Life in plastic with Margot Robbie and Ryan Gosling? It’s fantastic.
The photos of the cast are a minor sensation: Ryan Gosling as Ken and Margot Robbie as Barbie. The “Barbie” film by Greta Gerwig and Noah Baumbach already has cult potential – a year before its release.
But why is it already so iconic?
First of all, Greta Gerwig: The buzz surrounding this multi-talented figure reached a peak with the release of her endlessly brilliant Oscar-nominated Lady Bird, starring Saoirse Ronan (Hanna) as a teenager trying to navigate herself through kidulthood in the unglamorous setting of Sacramento, California.
Greta Gerwig’s jostling, clamoring adaptation of Little Women is a rare achievement. Gerwig is respectful of the source material – much of the dialogue is lifted from Louisa May Alcott’s beloved book – while ensuring that her own creative input is heard. By encouraging a merry chaos of overlapping personalities and performances – restructuring the timeline into a multilayered playground where the child and adult stories interact – and subtly foregrounding existing themes of female fulfillment and the economics of creativity, Gerwig creates something that is true to its roots and bracingly current.
Greta’s directorial debut Lady Bird, about a young woman’s self-discovery, was nominated for a total of five Oscars in 2018, so we can hope for an interesting tale about the lives of Mattel dolls. When the film project was unveiled to the public almost two years ago, Greta was initially involved only as a co-writer, and it was only recently that it was revealed that the film would also be her third directorial effort.
Second of all, the cast: Gerwig – who wrote the script with her partner Noah Baumbach – reportedly approached Margot Robbie during the writing process. Ryan Gosling was also said to be her first choice, but the actor was still involved in another project and could only accept when the production of BARBIE was postponed. In the end, Greta was able to put together her dream cast.
All hail the casting gods for this live-action “Barbie” world. Producer Margot Robbie will play the titular Barbie, with Ryan Gosling co-starring as Barbie’s iconic love interest Ken. If Robbie’s “Wolf of Wall Street” wardrobe is any indication of the Barbie-verse, we already know Robbie can rock an all-pink ensemble in the rumored plotline of Barbie escaping her doll fantasy world only to find herself overwhelmed with reality.
In an interview with British Vogue, Margot confirmed what everyone who hears about her latest project is probably thinking: “[Barbie] is a difficult character, of course, yet she’s also associated with a lot of nostalgic memories, which is why there are so many ways to interpret her. People hear ‘Barbie’ and think, ‘I know exactly what this movie will look like.’ Then when they read that Greta Gerwig is writing the screenplay and directing, many say, ‘Oh, maybe the movie will be very different…'”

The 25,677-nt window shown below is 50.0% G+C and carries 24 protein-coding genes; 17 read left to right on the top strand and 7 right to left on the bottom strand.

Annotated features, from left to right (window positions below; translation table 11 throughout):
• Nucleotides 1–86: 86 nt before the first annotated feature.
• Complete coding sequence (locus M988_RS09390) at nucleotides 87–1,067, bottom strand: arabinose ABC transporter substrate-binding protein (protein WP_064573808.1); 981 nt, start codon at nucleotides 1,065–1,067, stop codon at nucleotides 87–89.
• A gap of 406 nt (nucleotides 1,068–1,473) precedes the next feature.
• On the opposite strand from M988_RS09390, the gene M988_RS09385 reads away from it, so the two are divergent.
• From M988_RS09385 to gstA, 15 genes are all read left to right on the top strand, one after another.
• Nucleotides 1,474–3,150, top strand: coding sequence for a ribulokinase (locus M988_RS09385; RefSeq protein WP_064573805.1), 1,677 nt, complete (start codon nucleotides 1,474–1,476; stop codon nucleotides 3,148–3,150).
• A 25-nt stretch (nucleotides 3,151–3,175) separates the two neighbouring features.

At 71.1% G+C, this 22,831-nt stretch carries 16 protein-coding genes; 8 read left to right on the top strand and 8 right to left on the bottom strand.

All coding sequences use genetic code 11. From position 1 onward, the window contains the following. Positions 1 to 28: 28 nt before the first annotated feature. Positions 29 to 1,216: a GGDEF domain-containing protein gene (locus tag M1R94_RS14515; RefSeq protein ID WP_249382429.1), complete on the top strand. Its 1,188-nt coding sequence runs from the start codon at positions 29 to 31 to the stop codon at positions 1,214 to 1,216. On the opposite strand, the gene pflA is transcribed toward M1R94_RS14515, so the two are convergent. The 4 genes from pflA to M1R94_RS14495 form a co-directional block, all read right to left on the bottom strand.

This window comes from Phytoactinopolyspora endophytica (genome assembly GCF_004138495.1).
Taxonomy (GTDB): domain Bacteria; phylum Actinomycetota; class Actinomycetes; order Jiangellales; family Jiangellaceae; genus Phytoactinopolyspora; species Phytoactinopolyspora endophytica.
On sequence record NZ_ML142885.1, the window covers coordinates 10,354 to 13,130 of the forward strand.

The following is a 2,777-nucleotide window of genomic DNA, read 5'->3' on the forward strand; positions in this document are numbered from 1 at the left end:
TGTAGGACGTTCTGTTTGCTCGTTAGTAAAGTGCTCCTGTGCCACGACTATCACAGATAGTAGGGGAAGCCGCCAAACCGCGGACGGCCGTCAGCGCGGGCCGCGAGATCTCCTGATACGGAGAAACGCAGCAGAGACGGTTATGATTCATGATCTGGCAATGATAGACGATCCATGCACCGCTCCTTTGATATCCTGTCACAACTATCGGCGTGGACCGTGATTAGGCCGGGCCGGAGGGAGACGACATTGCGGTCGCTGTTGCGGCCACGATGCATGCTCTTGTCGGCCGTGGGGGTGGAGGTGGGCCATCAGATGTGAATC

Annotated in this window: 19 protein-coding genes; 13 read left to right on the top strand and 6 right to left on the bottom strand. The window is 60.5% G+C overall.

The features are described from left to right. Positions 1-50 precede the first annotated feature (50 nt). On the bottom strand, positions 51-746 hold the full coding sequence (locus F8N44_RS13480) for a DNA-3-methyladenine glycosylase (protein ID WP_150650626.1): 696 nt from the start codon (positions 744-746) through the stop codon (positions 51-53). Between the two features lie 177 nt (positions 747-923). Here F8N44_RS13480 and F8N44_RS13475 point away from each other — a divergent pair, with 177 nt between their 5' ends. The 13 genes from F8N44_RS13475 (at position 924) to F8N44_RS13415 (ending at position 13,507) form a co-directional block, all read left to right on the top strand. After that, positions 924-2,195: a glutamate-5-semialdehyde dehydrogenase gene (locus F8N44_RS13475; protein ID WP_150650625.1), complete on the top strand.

But it’s not just Margot Robbie and Ken doll Gosling made flesh that the film shines with a star-studded cast: the film promises to be the next summer hit, with a stellar cast ranging from America Ferrera, Simu Liu, Kate McKinnon, Emma Mackey, Issa Rae to Michael Cera – who have already been announced as part of the cast.
Last but not least, Barbie herself:
On March 9, 1959, the original Barbie saw the light of day at a New York toy fair. In her black-and-white striped swimsuit and with the legendary ponytail, toy buyers were skeptical at the time because Barbie stood in complete contrast to the dolls of the late 1950s. But in the first year of sales, 350,000 dolls crossed the counters.
Two years later, the permanently grinning Ken joined the side of his dream woman. Cars, different professions and dream houses followed. Whatever had sales potential, manufacturer Mattel invented – and sold. But at some point, buyers grew tired and Barbie, with her long legs and model dimensions, began to miss the signs of the times. As the image of women changed after the turn of the millennium, Barbie came under criticism and consumer disfavor.
Between 2012 and 2014, sales plummeted 20 percent. Women’s rights activists and nutrition experts spent decades warning against the plastic blonde and her dubious role model function for children. A 2017 study by researchers at the School of Psychology in Adelaide, Australia, concluded that young Barbie fans were growing up with a distorted beauty ideal.
While opponents argue that Barbie propagates unrealistic body measurements and an image of women fixated on appearance, supporters say that Barbie encourages girls to set no limits on their professional ideas; after all, Barbie has been just about everything in her 60-year career, from architect to astronaut to computer programmer to chancellor (only in Germany) to paleontologist to pilot to rapper.
So wether you are a fan of the little blonde doll or not: You can’t deny how iconic she is for a 60 year old Women.
We definitely can’t wait to see if Greta Gerwig’s life in plastic on the big screen is actually fantastic.